This Sunday: Jesus Says ‘Come and See’ … But All We See Is This
A Gospel like this Sunday’s (Second Sunday of Ordinary Time, Year B) might make us wish we had the advantage the apostles had. “Come and see,” said Jesus. “So they went and saw where Jesus was staying, and they stayed with him that day.”
They got to spend time with Jesus, traveling and talking. They got to know what he was really like.
But perhaps we forget that the Gospels apply to us, too. Are we really that worse off than the apostles? Is it really impossible for us to “Come and see,” as they did?
At first, it would seem that we know our friends better than Jesus, because we can converse with them and visit them.
We spend time with our friends, in some cases, every week; with others, maybe once a quarter or less. But we can spend time with Jesus every day — in prayer, in Mass or in adoration.
We can read our friends’ social-media status updates or emails — but these are very surface-level words. In contrast, the words of Scripture speak to our hearts and reveal new depths whenever we encounter them.
Our friends, we know, love and appreciate us; but Jesus, we know, created us and died for us.
Our friends are not available to talk to us 24/7 — but Jesus is.
When we talk to our friends and family, we communicate only partially and incompletely. We are often preoccupied. We are thinking of something else while they are speaking. We do tune in sometimes, but the best of our communication is partial and distracted.
But with the grace of prayer, we can communicate with Jesus deeply, heart to heart. It is often easier to talk to our friends, that’s true. Speaking with Jesus requires patience, quiet and attention. But that patience and quiet pay off in extraordinary ways.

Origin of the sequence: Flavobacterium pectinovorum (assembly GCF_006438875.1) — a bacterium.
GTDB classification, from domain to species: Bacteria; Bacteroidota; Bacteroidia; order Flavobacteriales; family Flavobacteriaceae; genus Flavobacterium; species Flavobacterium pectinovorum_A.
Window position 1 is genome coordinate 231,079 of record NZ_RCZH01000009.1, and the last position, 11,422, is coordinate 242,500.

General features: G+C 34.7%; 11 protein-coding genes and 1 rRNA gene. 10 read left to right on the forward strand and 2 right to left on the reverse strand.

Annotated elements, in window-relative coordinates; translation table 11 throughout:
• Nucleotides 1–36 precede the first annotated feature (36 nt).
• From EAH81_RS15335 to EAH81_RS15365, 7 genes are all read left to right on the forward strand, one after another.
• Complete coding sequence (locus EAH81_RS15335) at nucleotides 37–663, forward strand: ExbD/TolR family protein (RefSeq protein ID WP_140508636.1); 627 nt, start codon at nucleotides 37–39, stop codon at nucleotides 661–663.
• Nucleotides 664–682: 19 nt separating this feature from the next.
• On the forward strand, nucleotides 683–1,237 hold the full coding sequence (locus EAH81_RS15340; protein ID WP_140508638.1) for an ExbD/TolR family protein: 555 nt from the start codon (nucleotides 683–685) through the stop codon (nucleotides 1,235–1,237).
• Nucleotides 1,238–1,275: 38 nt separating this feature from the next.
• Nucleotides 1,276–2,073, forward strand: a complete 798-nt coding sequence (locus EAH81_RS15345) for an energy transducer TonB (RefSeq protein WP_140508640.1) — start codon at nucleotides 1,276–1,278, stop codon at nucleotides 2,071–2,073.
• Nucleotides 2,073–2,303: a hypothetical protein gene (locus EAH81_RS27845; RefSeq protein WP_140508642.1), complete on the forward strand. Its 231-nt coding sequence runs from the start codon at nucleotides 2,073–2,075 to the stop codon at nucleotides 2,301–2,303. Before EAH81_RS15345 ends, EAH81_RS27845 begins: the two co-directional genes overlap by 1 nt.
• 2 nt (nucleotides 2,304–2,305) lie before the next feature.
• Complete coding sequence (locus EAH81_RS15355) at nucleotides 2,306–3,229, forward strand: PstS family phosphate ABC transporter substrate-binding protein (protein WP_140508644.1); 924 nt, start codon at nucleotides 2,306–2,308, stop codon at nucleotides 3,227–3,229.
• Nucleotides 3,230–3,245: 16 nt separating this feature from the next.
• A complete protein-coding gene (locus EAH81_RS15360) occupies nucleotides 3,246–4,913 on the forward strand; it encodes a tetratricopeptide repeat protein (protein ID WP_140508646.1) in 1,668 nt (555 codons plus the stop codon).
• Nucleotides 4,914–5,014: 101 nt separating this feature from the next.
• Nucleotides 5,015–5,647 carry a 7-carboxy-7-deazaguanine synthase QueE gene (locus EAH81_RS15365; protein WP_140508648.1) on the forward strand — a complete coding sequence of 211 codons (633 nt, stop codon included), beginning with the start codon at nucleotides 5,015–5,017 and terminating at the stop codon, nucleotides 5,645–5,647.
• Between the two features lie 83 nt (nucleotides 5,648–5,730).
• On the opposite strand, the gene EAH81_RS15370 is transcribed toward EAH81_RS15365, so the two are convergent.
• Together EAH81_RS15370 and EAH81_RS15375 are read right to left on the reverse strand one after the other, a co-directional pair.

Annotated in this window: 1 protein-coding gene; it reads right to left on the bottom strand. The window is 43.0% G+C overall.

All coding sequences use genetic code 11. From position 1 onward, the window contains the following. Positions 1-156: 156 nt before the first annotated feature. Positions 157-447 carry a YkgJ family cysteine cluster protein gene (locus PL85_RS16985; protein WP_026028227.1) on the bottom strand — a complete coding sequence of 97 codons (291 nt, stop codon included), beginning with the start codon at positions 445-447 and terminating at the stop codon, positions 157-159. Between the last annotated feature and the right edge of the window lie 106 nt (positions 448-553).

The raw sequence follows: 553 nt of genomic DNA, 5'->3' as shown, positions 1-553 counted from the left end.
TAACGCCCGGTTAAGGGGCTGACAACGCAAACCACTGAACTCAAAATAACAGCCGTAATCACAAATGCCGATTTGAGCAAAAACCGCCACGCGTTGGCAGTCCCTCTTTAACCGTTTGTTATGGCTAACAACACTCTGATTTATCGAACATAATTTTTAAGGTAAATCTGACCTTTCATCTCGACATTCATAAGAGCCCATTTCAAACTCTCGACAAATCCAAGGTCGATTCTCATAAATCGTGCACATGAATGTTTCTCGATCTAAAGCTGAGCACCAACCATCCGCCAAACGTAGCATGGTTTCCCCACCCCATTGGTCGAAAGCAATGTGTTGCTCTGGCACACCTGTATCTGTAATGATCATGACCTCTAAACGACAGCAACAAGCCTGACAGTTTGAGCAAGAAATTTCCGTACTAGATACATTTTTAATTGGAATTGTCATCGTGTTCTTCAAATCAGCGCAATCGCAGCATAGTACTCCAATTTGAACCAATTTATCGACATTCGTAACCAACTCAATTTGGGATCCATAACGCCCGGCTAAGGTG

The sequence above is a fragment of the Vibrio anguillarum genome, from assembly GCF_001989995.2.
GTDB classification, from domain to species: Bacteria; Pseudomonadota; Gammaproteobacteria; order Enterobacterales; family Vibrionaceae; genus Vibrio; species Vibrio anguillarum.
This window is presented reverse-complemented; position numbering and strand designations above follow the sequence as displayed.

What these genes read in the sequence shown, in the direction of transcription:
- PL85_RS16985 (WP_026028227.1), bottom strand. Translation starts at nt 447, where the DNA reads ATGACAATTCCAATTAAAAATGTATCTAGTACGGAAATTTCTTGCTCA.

This Sunday’s first reading is a great example of that, as God’s apparent quiet teaches Samuel to overcome his human distractedness and learn to hear God’s voice at last.
Our relationship with Jesus has an advantage over our friendship with our friends, too: religion. We often think of religion as something extraneous, less authentic than our personal relationships. But that isn’t so.
We don’t even love family members and friends apart from help from others: communications technology, restaurants, entertainments and the rituals of meals and faith we have inherited, etc. Our love for Jesus is not purely personal either. Religion — the Church — facilitates and nourishes our relationship.
The Second Reading this Sunday makes that clear. “Do you not know that your body is a temple of the Holy Spirit within you?” asks St. Paul. We do not just reach God with our minds — we reach him with our bodies, all of our senses, and all that we come in contact with during the day.
So, when we “Come and see,” what do we see?
Every parish church has a tabernacle: With the priest’s help, there is the real presence of Christ, sitting there with us, always. Every parish church has the Stations of the Cross, proclaiming silently the lengths Jesus is willing to go for us. Every parish has a crucifix, showing how much he loves us.
And at every Mass, he tells us, “Come and see,” and we go and see where he is staying — right here with us.